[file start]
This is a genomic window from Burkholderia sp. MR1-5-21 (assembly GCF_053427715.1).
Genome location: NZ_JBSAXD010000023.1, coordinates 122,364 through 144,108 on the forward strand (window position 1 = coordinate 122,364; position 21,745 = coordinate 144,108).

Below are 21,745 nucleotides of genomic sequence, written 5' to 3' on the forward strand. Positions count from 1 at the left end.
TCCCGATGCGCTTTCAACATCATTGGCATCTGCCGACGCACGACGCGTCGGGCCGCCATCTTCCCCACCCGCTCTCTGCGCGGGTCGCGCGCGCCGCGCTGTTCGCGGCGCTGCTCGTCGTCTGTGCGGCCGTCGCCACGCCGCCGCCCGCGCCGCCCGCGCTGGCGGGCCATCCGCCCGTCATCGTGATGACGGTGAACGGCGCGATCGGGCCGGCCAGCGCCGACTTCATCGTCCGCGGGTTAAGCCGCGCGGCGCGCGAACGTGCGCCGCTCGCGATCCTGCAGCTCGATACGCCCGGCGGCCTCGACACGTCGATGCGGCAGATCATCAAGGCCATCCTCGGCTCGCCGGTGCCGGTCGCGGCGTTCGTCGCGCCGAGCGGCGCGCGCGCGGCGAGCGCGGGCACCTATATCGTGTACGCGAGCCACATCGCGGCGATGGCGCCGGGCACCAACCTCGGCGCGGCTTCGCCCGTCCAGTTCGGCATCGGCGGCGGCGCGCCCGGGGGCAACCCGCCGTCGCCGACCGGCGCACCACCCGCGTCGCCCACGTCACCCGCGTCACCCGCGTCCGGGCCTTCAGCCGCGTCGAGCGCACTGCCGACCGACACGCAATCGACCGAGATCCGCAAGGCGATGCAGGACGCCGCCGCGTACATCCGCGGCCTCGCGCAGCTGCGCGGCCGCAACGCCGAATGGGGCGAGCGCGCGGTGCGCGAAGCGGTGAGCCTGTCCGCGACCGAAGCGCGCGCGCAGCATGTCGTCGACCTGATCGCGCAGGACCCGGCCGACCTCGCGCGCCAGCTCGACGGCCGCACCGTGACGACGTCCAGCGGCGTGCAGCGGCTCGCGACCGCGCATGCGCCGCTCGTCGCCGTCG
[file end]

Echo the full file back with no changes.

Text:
This is a genomic window from Burkholderia sp. MR1-5-21 (assembly GCF_053427715.1).
Genome location: NZ_JBSAXD010000023.1, coordinates 122,364 through 144,108 on the forward strand (window position 1 = coordinate 122,364; position 21,745 = coordinate 144,108).

Below are 21,745 nucleotides of genomic sequence, written 5' to 3' on the forward strand. Positions count from 1 at the left end.
TCCCGATGCGCTTTCAACATCATTGGCATCTGCCGACGCACGACGCGTCGGGCCGCCATCTTCCCCACCCGCTCTCTGCGCGGGTCGCGCGCGCCGCGCTGTTCGCGGCGCTGCTCGTCGTCTGTGCGGCCGTCGCCACGCCGCCGCCCGCGCCGCCCGCGCTGGCGGGCCATCCGCCCGTCATCGTGATGACGGTGAACGGCGCGATCGGGCCGGCCAGCGCCGACTTCATCGTCCGCGGGTTAAGCCGCGCGGCGCGCGAACGTGCGCCGCTCGCGATCCTGCAGCTCGATACGCCCGGCGGCCTCGACACGTCGATGCGGCAGATCATCAAGGCCATCCTCGGCTCGCCGGTGCCGGTCGCGGCGTTCGTCGCGCCGAGCGGCGCGCGCGCGGCGAGCGCGGGCACCTATATCGTGTACGCGAGCCACATCGCGGCGATGGCGCCGGGCACCAACCTCGGCGCGGCTTCGCCCGTCCAGTTCGGCATCGGCGGCGGCGCGCCCGGGGGCAACCCGCCGTCGCCGACCGGCGCACCACCCGCGTCGCCCACGTCACCCGCGTCACCCGCGTCCGGGCCTTCAGCCGCGTCGAGCGCACTGCCGACCGACACGCAATCGACCGAGATCCGCAAGGCGATGCAGGACGCCGCCGCGTACATCCGCGGCCTCGCGCAGCTGCGCGGCCGCAACGCCGAATGGGGCGAGCGCGCGGTGCGCGAAGCGGTGAGCCTGTCCGCGACCGAAGCGCGCGCGCAGCATGTCGTCGACCTGATCGCGCAGGACCCGGCCGACCTCGCGCGCCAGCTCGACGGCCGCACCGTGACGACGTCCAGCGGCGTGCAGCGGCTCGCGACCGCGCATGCGCCGCTCGTCGCCGTCG